The Invaluable Importance of Movement

A brief exploration on why chasing success is the quickest route to failure.

Tanner Christensen
Oct 18, 2013 · 2 min read

Chasing success feels a lot like eating. To quote the brilliant illustrator slash writer Frank Chimero: “It doesn’t matter how good the meal is. A few hours later, you’re going to be hungry again.”

It’s easy to view success as a single, limited meal that only one person can consume. We treat our pursuits as races to reach the meal before anyone else can, a means to an end. If it’s not us who ends up eating the success, it will be someone else. If we lose the race we feel completely defeated, deterred from trying again when an opportunity arises.

It’s better to not chase success then, but to instead focus on the act itself: running for the sake of running, eating for the sake of enjoying the meal. Ancient, sage advice.

Those who can be labeled as successful — the Bezos, Jobs, Chanels, Gates, Clintons, and Cashmores, Wallaces, etc. in my book — are so because they simply keep moving. They work, and they don’t stop because something they do flops, never fully comes to fruition, or someone else beats them to the “meal.” They keep moving.

As Zach Klein (who started Vimeo, DIY, and is currently an investor with Founders Collective), once said to me: “When something you make doesn’t work, it didn’t work, not you. You, you work. You keep trying.”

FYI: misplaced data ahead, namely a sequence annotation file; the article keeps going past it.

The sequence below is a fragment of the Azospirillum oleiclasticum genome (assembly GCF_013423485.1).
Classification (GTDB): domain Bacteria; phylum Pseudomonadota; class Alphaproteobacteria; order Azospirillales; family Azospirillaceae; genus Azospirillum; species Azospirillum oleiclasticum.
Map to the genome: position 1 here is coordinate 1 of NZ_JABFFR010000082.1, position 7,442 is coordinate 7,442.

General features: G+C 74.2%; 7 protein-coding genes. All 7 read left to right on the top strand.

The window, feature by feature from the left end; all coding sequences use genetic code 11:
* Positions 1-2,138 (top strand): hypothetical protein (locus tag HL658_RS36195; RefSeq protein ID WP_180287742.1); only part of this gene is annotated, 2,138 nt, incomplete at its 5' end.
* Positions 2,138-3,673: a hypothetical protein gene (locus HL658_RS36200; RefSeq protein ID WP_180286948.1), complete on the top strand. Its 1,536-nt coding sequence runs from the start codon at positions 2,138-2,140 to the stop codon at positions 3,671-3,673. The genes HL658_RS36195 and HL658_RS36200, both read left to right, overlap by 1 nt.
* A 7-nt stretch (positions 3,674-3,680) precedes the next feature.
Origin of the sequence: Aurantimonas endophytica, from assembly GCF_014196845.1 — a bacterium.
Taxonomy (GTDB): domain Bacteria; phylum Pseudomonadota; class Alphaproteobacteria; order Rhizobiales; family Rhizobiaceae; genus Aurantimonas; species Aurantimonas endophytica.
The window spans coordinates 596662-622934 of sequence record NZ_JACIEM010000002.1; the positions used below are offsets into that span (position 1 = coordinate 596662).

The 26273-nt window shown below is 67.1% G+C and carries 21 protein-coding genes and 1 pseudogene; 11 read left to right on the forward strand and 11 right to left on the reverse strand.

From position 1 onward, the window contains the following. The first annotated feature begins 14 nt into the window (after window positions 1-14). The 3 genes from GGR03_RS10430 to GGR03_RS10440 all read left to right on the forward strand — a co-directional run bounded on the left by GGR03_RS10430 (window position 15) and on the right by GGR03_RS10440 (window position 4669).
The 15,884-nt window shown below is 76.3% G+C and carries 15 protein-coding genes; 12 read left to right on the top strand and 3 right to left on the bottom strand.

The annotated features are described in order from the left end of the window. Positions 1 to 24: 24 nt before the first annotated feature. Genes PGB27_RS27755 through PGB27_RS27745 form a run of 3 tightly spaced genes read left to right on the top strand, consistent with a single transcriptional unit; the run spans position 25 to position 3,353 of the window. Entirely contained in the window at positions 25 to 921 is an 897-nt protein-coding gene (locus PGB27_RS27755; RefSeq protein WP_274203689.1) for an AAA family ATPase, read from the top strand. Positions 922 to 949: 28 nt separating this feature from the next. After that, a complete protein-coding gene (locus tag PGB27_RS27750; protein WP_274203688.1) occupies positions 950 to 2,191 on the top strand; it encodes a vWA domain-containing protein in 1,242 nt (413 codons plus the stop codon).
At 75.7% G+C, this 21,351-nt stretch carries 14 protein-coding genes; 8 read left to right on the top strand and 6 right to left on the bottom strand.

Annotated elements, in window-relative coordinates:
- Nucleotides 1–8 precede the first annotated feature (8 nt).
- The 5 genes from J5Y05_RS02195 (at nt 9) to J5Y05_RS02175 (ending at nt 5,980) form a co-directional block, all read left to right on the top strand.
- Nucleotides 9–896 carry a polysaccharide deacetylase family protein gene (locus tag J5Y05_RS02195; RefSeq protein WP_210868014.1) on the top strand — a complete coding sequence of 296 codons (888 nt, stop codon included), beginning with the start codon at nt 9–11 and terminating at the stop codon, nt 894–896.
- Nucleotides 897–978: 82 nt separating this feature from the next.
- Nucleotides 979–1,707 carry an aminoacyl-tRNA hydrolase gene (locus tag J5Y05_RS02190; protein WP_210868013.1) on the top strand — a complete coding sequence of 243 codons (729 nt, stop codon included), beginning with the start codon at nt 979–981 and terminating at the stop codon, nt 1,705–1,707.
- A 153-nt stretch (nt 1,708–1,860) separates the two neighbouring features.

We should stop asking ourselves whether or not we’re “successful.” We shouldn’t waste our energies or limited time comparing our victories or defeats to those around us.

Instead, we should intently focus on whether or not we’re moving; whether or not we’re working. Even the smallest movements matter. A single stroke makes a masterpiece when it’s followed by other, progressive strokes.

So, are you working? Are you moving? If you want to be a successful author, for example, the best way to achieve that is to stop wanting to be a successful author and instead simply want to be someone who writes, then go actually write.

This approach to work and living means that there is no end goal, no distractions, no depletion of momentum when we fail to achieve what might be dubbed as “success.” Or, on the other hand, no dissatisfaction knowing that even if we achieve success we’ll simply end up wanting more later on.

Rather than asking: “Am I successful?” Start asking: “Am I moving?”

I. M. H. O.

The Editorial Page

Tanner Christensen

Written by

Product Designer, author, developer. Never not working.

I. M. H. O.

The Editorial Page

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